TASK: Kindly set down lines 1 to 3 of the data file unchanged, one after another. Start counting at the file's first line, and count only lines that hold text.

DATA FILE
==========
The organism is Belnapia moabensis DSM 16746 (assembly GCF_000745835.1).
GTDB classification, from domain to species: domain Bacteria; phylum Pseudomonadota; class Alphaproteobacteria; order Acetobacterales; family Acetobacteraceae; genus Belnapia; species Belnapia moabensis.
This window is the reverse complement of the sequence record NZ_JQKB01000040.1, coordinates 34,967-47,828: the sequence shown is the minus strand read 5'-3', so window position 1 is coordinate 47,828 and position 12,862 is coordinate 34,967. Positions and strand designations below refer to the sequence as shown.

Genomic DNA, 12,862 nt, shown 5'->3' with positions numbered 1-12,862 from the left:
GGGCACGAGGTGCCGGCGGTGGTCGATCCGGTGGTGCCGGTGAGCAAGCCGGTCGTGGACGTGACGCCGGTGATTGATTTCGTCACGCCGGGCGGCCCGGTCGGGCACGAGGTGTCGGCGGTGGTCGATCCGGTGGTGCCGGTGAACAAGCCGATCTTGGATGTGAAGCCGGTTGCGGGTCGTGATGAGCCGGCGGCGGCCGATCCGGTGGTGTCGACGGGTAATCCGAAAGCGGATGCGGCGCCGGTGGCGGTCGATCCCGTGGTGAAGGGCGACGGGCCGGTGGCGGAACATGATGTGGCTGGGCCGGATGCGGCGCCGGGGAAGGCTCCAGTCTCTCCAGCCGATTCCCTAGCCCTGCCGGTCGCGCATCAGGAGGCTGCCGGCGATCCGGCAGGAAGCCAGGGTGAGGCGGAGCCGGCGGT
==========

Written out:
The organism is Belnapia moabensis DSM 16746 (assembly GCF_000745835.1).
GTDB classification, from domain to species: domain Bacteria; phylum Pseudomonadota; class Alphaproteobacteria; order Acetobacterales; family Acetobacteraceae; genus Belnapia; species Belnapia moabensis.
This window is the reverse complement of the sequence record NZ_JQKB01000040.1, coordinates 34,967-47,828: the sequence shown is the minus strand read 5'-3', so window position 1 is coordinate 47,828 and position 12,862 is coordinate 34,967. Positions and strand designations below refer to the sequence as shown.